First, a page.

• mfindeisen6

Remember when airlines first began adding baggage fees?

Updated: Feb 5




At first, it seemed incredulous that an airline would charge loyal customers for what had once been a free service. Then it became common practice. Consumers came to expect it, just as they came to expect seat sizes to shrink and in-flight snacks to disappear (it’s hard to say which was more disappointing!).


A similar phenomenon has started occurring among businesses across the nation: credit card surcharging. Just last year, Hilton began adding a “credit card surcharge tax” to its guests’ ledgers– a fee associated with using a credit card for rewards as opposed to paying with cash. They are not alone.


In the era of pandemic recovery, many businesses are looking for ways to contain costs. Recent changes to laws concerning credit card surcharging, passing along a 4% fee has become a sensible and simple way to cut expenses.

And why shouldn’t they?


Rewards cards are becoming more popular as consumers are incentivized to use a credit card for larger purchases even if they have the cash to earn the rewards of 1%, 3%, even 5% cash back. Yet, despite the payouts to cardholders, it is obvious from the constant advertising of rewards cards, that they are a huge profit center for the sponsoring banks. But who bears the brunt of the cost of cash rewards? Businesses, large and small do, not the sponsoring banks. Businesses pay for cash back rewards through higher interchange, or merchant fees. Meaning the cost of processing rewards cards resulted in higher merchant fees with no legal means to pass it on. Until now.


Recently, the Supreme Court upheld a ruling on a case filed on behalf of businesses to legally (and compliantly) allow surcharging. As a result, 48 states have passed legislation making it legal to surcharge, while allowing consumers choice – to pay the surcharge for the privilege of using their rewards card or pay no fee if paying with cash.


Surcharging technologies now make it possible for businesses to compliantly pass on the interchange to their customers. Businesses have more than their share of challenges to contend with, especially given the pandemic. Claiming back the 2.5% to 3.5% that otherwise went to banks as interchange cost is one way to help stay afloat and make a profit.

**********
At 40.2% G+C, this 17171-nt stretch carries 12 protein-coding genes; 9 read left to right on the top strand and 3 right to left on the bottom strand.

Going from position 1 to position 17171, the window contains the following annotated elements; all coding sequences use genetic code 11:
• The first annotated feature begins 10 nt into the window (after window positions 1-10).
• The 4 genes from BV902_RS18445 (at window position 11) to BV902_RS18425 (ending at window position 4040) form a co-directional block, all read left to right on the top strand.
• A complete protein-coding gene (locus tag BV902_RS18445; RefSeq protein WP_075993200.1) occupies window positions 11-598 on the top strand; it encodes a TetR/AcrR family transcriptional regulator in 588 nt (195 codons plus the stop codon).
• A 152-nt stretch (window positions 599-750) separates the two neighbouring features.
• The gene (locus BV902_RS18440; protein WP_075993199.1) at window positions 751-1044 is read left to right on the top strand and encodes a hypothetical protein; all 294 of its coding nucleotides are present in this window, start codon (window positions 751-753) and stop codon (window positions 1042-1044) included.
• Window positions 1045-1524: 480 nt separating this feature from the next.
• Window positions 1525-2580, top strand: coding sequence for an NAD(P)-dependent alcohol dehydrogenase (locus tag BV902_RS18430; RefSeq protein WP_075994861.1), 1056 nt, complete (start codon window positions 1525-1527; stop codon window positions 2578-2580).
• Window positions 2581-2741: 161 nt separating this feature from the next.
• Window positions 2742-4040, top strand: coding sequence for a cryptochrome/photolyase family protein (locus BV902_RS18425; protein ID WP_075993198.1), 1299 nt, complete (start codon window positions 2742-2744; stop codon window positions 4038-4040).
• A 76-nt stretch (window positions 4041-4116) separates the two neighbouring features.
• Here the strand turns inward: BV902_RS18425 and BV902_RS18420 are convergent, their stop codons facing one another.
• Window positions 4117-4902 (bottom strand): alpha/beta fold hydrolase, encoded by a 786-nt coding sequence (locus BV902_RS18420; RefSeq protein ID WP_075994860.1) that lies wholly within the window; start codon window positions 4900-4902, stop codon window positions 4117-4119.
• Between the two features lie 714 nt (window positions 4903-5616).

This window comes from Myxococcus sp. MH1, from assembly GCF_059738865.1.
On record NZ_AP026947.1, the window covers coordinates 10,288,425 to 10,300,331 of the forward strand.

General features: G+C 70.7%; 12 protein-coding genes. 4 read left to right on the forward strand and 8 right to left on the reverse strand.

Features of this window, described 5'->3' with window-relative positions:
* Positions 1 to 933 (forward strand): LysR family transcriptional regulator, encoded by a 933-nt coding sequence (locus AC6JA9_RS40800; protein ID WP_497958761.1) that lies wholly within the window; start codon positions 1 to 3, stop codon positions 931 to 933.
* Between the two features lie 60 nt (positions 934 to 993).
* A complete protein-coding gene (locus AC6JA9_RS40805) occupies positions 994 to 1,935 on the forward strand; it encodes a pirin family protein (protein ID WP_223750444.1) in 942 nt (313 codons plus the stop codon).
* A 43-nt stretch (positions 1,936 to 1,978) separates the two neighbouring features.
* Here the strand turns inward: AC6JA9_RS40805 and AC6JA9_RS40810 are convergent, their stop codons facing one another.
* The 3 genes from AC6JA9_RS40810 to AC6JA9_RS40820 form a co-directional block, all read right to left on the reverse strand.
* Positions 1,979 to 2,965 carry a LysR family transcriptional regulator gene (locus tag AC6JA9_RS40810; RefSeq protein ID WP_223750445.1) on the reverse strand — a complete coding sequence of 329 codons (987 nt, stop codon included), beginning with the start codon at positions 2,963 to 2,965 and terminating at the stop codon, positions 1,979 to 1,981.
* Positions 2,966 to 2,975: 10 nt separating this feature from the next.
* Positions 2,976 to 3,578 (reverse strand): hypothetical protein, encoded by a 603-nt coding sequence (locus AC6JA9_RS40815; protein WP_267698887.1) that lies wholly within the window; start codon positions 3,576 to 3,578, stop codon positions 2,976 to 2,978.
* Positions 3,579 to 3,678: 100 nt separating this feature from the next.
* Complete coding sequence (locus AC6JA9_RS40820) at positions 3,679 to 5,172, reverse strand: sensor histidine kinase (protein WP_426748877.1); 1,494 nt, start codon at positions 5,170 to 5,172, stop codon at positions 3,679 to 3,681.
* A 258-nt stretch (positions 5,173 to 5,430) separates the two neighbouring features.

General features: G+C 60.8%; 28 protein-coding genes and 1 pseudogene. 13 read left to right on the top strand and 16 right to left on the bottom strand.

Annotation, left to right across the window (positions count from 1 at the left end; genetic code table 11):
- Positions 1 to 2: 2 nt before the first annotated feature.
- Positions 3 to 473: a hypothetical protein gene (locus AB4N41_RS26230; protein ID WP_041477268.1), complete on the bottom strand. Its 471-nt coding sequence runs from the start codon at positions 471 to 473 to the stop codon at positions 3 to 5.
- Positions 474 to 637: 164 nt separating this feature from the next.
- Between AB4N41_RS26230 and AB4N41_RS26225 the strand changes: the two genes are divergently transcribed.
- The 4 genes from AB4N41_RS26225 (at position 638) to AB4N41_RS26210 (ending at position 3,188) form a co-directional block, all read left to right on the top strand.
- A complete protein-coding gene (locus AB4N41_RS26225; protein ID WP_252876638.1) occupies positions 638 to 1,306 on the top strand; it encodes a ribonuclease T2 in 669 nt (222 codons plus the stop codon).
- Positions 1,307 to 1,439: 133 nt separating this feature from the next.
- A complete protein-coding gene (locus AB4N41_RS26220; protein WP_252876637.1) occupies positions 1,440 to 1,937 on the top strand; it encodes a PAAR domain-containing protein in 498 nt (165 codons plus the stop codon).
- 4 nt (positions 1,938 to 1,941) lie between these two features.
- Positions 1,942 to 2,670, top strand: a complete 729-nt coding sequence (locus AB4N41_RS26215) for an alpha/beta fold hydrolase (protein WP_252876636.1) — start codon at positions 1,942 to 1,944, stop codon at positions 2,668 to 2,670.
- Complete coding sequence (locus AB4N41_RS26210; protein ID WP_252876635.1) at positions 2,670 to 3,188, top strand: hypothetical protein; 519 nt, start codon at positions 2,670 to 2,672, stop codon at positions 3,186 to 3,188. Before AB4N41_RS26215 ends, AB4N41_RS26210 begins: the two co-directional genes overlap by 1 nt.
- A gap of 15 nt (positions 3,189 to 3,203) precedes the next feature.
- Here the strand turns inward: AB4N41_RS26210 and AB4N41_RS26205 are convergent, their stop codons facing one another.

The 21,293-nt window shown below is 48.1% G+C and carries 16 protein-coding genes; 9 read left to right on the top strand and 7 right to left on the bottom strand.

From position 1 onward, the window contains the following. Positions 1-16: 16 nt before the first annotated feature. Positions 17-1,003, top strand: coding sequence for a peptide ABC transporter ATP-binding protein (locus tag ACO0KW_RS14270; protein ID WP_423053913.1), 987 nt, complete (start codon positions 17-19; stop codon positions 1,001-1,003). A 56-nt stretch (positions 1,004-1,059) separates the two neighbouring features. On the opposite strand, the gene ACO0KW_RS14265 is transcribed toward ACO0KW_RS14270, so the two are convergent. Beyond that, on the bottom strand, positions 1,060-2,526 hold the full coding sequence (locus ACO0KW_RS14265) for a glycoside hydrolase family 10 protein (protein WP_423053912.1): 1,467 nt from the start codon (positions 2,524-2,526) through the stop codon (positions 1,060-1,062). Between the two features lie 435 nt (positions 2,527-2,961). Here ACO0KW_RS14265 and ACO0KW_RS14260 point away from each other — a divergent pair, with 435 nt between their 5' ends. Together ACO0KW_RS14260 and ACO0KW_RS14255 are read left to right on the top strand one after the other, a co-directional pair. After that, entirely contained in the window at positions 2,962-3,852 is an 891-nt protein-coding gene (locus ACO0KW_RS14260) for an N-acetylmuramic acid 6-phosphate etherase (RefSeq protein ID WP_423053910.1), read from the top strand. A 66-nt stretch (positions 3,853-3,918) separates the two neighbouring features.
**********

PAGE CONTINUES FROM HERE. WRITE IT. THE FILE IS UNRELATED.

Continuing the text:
Today, when entering the doors of small businesses, look for a sticker on the door informing customers that the business has implemented a cash and credit card price or an increased credit card price or a cash discount. All variations of surcharging. Ask how the program has impacted the business. Have customers protested the practice? The answer you hear will be no. No, because customers, like added airline baggage fees, now expect a fee when paying by credit card. Small business can now reward themselves, keep more of their hard-earned profit and have one less expense to worry about.


Coastal Payment Systems helps merchants determine which program and processing equipment is best for their type of business. With no upfront costs, CPS supplies hardware from payment processing terminals to complete point of sale systems and ecommerce. All programed to eliminate the costs of accepting credit cards. Remember the satisfaction of opening your business and taking the first credit card payment. Only to then see merchant fees taken from your account month after month. Now think about taking your first credit card payment again, this time without any fees taken from your sale. Start rewarding yourself and your business today.

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